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Harry Finer

(1888-1955) – Convalescent pilot

During the war the Heligan estate was used by the Royal Flying Corps as a convalescent home for officers. One such officer was Harry Finer who suffered a head injury, was x-rayed at a London hospital and had a steel plate fitted in his skull. He survived the war.

Credit: Lost Gardens of Heligan and Peter Finer

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At the beginning of the First World War Heligan’s squire was Jack Tremayne. In due course he left the mansion and moved to Croan, another Tremayne property, near Wadebridge. Heligan then became a convalescent home for injured officers of the Royal Flying Corps.

The lifespan of a pilot in those early days of flight was measured in days and weeks rather than months and years. British pilots, for instance, were not issued with parachutes throughout the whole duration of the war, a luxury bestowed on their French and German counterparts.

This period of the mansion’s history remained elusive for many years until 2012, when staff were contacted by two people who provided photographic archives of their relatives who had recuperated at Heligan. One of those people, Peter Finer, had many images, including a picture of an x-ray taken of his pilot grandfather’s skull prior to an operation in London to insert a metal plate.  Harry Finer was born in Mile End in 1888, married in 1909, and his son Donald, born in 1912, later joined the RAF.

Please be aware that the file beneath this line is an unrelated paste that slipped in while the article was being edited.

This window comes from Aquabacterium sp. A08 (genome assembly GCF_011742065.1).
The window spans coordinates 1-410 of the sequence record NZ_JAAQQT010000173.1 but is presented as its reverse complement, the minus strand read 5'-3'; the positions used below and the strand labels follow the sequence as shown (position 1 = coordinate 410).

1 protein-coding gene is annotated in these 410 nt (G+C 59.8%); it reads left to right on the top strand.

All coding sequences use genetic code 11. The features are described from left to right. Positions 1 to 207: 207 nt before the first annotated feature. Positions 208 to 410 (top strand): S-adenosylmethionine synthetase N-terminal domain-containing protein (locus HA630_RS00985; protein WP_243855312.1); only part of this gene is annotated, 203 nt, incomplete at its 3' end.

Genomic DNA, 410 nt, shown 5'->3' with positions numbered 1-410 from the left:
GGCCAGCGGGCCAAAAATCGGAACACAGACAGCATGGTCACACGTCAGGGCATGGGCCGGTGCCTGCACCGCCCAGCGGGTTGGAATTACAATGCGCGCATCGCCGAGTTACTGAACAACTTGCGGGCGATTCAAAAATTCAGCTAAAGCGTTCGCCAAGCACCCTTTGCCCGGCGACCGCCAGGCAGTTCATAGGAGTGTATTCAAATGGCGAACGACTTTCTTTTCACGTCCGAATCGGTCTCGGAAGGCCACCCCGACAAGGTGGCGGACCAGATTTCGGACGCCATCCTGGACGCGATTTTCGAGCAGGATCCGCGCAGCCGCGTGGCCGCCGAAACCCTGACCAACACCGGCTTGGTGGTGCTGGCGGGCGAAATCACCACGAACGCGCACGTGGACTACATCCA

The photographs certainly seem to show Heligan as a convivial place to recover from wounds and injuries. Apart from the beautiful surrounding countryside and coastline, the estate provided its own surprises. The Tremaynes had long been keen and adventurous gardeners but they also kept an eclectic mix of pets. The Heligan photographic archives show us monkeys and emus roaming the wider estate. Peter Finer’s album puts a name to one of the monkeys – Betty – and she certainly gives every indication of being very accustomed to people wandering around her domain.

At the end of the war Heligan reverted back to its country home status, but Jack Tremayne did not stay very long. He said he could not live with the ghosts of the place, particularly after so many of his own estate team had perished in the conflict.

Credit: Lost Gardens of Heligan and Peter Finer